- That there was no internet and significantly less local organizing. Families back then really only had the medical and educational professionals to tell them what to do.
- I went to kindergarten in 1975, the year PL 94-142 was passed (now known as the Individuals with Disabilities Education Act). Having teachers of the visually impaired and blind kids with IEPs in regular schools was brand new.
- “Maximizing vision” was the best practices at the time. This has somewhat changed since then.
What I also wanted to say, is that although in my mother’s time, the conditions were as above, making it challenging for parents to recognize that they maybe needed to get rid of oppressive attitudes about disability (or even understand that they had oppressive attitudes about disability), these excuses are not nearly as viable today.
Today, when a parent has a disabled child, it is much easier to find accurate information, learn about disability as a civil rights issue, and connect with adults with disabilities to find role models. Although I recognize that inherent ableism will not go away overnight and there is a learning curve to understanding and accepting a disabled child for who they are, there is really no excuse for parents to still hold the life-long poor attitudes about their disabled children that they did in the past. Self-Advocates have worked hard to reach out and be welcoming to parents and families. Information is readily available. Its not perfect, but support is out there.
However, I still see parents hurting their kids with their ableist and unaccepting attitudes. I still see parents who treat adults with their child’s disability with loathing and disdain and I still see parents forcing their kids to “PASS” as not disabled (or less disabled) using methods that are unworkable at best and cruel and abusive at worst.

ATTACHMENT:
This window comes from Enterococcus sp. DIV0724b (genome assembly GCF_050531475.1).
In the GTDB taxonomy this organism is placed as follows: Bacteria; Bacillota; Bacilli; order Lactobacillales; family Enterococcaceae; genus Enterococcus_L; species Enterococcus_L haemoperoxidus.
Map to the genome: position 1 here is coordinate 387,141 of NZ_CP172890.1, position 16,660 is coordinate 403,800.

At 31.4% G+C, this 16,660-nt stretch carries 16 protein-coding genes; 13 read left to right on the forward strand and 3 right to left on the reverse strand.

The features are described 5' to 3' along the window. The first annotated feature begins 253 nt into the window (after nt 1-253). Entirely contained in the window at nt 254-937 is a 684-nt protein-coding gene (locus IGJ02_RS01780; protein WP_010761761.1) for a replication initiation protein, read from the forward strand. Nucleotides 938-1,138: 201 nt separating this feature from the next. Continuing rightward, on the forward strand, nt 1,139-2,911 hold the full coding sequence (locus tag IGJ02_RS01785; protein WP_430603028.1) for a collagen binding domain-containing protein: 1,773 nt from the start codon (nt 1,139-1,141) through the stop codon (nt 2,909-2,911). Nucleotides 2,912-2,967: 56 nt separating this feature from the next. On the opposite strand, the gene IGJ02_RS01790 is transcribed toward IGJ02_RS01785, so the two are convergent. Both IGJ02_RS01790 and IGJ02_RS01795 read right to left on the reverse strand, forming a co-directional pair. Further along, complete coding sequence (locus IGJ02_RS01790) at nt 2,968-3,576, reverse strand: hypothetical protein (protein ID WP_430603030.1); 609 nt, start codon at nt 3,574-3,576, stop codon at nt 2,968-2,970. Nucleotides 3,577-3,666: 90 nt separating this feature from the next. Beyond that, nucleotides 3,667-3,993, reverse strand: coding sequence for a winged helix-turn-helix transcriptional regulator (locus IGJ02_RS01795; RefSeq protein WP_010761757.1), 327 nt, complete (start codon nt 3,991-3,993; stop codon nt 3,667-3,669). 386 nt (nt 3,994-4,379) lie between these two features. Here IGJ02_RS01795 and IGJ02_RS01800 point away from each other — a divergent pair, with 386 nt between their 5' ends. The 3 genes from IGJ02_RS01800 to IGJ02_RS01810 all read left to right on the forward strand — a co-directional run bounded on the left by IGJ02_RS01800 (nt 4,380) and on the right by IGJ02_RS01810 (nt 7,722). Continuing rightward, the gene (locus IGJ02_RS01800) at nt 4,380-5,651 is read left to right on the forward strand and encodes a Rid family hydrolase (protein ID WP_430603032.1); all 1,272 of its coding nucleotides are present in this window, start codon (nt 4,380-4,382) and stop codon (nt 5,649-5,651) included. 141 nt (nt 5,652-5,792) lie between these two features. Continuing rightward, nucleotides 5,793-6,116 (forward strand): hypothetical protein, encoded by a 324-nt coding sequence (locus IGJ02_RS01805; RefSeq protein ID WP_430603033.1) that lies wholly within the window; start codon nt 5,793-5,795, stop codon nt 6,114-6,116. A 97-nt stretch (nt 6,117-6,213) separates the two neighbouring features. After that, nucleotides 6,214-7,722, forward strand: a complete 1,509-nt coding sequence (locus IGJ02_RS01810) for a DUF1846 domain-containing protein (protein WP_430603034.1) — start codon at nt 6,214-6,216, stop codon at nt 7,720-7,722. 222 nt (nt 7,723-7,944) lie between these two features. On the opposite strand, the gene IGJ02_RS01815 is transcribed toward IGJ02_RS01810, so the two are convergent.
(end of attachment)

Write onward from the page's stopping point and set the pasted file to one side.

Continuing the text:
Instead of using the internet as a tool to reach out and learn from the disabled community, I see parents using social media as a way to martyr themselves using their “difficult” special needs child as a prop for how wonderful they are and how worthy of praise for putting up with such a kid. They display their child to reach these ends without any respect for the child’s privacy and understanding or empathy for their child’s point of view.
Every once in a while, I am asked to meet with a parent support group. I tell them, I DO NOT DO support groups. I am not a counselor, I do not care to sit and listen to parents whine and cry about their hard life with their disabled child. What I will facilitate is Information Exchange Groups. I can help with information about learning alternative techniques for sensory impairments. I can help with learning to take control of an IEP meeting and know your child’s rights. I can help you learn to advocate for reasonable accommodations. I can update you on tools and technology are available, etc. Why should I listen to you whine in fear about how your child may never go to college or live independently or have a family when I know that is a wrong assumption and I can show you hundreds of examples of people with disabilities who are doing those things successfully and we can talk about how they do them?
For many families, getting this information is exactly what they need to move beyond the fear (and need for whiny support groups) and get past their ableist attitudes. If those families keep working on it, they will be fine. But then, there are the others. Families who really DO NOT WANT TO KNOW the solutions to living in the world as a disabled person. Who don’t want to meet and accept successful adults with disabilities and who don’t want to be told that whining and martyring yourself on the cross of your child is damaging. When this happens, my goal changes. I focus on the kid. I try to give that kid (sometimes adult kids) every opportunity to obtain the skills and resources they need. Because when you find yourself in a family like that, you need to RUN AWAY as fast as you possibly can.